I'm not sure whether to be excited to find a book that articulates so well what's wrong with America today, or discouraged because the book was written in 1978 and The Vast Machine has had 28 more years to forge the economic chains that bind us to dictatorship. As usual, perhaps irrationally, I choose to be excited.
Former Treasury Secretary William E. Simon wrote this best-seller a year into the Carter administration, a year after voters rejected the Gerald Ford administration in which Simon played a key role, and some of it can be taken with a grain of salt for that reason. But the book (which I admittedly encountered in an 82-page paperback condensation produced by Reader's Digest in 1979) is packed with terrific libertarian observations - not surprisingly since it apparently was ghost-written by libertarian writer Edith Efron. And the amazing thing is the extent to which the book could have been written yesterday.
"... the reason for discussing economic issues is not to inspire a national passion for bookkeeping, but to inspire a national awareness of the connection between economic and political freedom. The connection is real and unbreakable. To lose one is to lose the other. In America we are losing both in the wake of the expanding state."
"... freedom is difficult to understand because it isn't a presence
but an absence
- an absence of governmental restraint" on the individual.
"The overriding principle (that needs) to be revived in American political life is that which sets individual liberty as the highest political value ... By the same token, there must be a conscious philosophical prejudice against any intervention by the state into our lives, for by definition such intervention abridges liberty."
"The essence of dictatorship, if one understands that concept in principle, means that the state is using its police powers not to protect individual liberty, but to violate it."
Simon and Efron do a nice, concise job of presenting something that becomes increasingly clear as one dips into history - that Franklin Delano Roosevelt helped set the United States on the downward spiral.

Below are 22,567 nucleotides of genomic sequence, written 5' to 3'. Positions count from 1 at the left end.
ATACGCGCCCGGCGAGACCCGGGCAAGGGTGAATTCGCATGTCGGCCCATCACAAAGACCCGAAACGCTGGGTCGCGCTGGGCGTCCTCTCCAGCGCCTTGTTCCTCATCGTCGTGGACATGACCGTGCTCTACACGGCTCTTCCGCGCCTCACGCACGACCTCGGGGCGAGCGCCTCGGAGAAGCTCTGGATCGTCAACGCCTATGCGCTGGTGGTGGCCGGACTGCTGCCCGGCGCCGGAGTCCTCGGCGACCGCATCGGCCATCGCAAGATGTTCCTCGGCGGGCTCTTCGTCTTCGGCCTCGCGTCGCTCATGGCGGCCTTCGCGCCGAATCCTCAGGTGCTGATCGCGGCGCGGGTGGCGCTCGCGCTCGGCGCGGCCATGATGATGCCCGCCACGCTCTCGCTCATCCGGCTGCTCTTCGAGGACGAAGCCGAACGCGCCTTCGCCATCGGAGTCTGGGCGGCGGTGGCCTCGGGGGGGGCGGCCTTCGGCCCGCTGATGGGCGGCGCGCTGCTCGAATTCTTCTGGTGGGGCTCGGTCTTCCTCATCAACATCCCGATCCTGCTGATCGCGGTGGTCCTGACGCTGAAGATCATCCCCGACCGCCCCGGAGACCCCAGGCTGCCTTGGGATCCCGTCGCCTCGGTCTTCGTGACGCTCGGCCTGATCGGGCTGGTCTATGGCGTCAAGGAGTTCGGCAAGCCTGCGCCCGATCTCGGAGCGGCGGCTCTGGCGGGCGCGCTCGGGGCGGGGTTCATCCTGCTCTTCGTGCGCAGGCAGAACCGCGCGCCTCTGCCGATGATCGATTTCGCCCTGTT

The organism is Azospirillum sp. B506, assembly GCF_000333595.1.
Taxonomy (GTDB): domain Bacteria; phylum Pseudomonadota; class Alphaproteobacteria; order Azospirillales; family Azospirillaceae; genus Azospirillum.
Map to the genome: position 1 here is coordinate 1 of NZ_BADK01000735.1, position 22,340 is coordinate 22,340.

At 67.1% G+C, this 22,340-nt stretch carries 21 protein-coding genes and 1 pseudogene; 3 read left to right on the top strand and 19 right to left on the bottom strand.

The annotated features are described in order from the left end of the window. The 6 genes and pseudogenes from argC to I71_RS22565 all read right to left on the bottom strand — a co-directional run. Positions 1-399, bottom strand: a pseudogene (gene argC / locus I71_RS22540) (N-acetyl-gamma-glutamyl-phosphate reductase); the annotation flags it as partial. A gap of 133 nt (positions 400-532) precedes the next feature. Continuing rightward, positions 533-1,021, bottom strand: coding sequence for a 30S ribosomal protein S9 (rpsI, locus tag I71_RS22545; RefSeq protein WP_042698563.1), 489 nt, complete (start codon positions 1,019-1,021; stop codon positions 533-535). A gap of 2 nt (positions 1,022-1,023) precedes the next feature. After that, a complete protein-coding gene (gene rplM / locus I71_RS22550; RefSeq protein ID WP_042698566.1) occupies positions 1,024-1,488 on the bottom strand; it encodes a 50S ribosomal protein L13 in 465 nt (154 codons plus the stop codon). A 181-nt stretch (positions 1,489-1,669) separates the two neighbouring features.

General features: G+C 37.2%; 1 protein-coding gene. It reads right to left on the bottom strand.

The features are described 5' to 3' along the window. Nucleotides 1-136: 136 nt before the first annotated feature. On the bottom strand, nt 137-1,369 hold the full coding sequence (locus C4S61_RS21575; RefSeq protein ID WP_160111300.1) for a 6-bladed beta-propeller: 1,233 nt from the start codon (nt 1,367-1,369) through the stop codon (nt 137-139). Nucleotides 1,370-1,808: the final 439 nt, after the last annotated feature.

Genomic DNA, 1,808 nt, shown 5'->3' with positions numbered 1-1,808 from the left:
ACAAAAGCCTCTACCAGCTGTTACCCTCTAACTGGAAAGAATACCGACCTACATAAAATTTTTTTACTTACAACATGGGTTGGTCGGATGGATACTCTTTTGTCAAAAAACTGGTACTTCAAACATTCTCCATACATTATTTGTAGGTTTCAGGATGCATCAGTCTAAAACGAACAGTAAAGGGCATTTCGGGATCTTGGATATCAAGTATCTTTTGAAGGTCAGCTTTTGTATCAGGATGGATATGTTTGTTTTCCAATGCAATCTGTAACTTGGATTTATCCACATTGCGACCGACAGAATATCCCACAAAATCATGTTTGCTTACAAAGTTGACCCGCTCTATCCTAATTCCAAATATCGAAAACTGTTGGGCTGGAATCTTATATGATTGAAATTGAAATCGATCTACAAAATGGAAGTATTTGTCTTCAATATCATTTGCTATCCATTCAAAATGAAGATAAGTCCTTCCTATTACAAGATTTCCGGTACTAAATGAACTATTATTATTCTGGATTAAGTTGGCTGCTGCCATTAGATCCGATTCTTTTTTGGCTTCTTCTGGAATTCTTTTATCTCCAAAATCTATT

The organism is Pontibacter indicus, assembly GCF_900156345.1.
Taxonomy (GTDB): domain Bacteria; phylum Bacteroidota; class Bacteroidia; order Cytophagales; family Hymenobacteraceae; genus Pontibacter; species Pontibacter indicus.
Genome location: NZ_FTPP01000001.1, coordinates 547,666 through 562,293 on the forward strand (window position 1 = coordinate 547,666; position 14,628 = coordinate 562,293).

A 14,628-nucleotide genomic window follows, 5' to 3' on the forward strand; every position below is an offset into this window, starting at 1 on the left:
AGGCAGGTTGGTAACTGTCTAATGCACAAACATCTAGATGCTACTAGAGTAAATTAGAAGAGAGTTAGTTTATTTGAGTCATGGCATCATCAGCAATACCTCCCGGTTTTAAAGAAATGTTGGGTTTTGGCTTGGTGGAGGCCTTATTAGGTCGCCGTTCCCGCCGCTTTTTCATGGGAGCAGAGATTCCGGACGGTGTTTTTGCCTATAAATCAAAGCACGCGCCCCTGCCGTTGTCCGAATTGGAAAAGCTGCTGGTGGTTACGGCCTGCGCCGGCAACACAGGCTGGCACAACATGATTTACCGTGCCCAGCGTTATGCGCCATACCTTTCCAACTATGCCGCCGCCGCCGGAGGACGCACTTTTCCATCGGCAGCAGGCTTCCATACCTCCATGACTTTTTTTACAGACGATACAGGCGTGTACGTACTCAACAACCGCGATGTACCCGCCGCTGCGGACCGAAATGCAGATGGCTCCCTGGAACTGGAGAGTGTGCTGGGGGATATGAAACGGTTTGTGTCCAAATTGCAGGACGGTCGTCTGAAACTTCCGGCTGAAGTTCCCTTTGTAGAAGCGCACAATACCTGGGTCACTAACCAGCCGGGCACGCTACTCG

"Political freedom means only one thing: freedom from the state. FDR, however, invented a new kind of 'freedom': a government guarantee of economic security and prosperity ... By this single ideological switch, FDR caused a flat reversal of the relationship between the individual and the state in America. The state ceased to be viewed as man's most dangerous enemy, to be shackled forever by constitutional chains. It was henceforth proclaimed to be the precise opposite;
it became man's tenderhearted protector and provider. Statism and collectivism were brought into this country by the back door - and, ironically, were heralded thereafter as the saving of free enterprise."
I found myself thinking how much Abraham Lincoln and FDR are celebrated among our greatest presidents, even though Lincoln presided over the evisceration of the concept that America is a federation of independent states and Roosevelt set in motion a 70-year erosion of liberty that is increasing in speed year by year. I suspect it has something to do with how history is written by the victors - and at this stage in our nation's history, those who oppose states' rights and individual rights clearly have the upper hand. When the original concept of America is restored, Lincoln and FDR likely will be redefined as among our nation's greatest villains.
I don't know if the unabridged version of Simon's book is as compelling, but I'd heartily recommend you hunt this puppy down and devour it as I did this evening - oops, I guess I mean to say "last night." Simon, who died in 2000, and Efron, who died a year later, were clearly voices who need to be heeded forever.
Labels: book report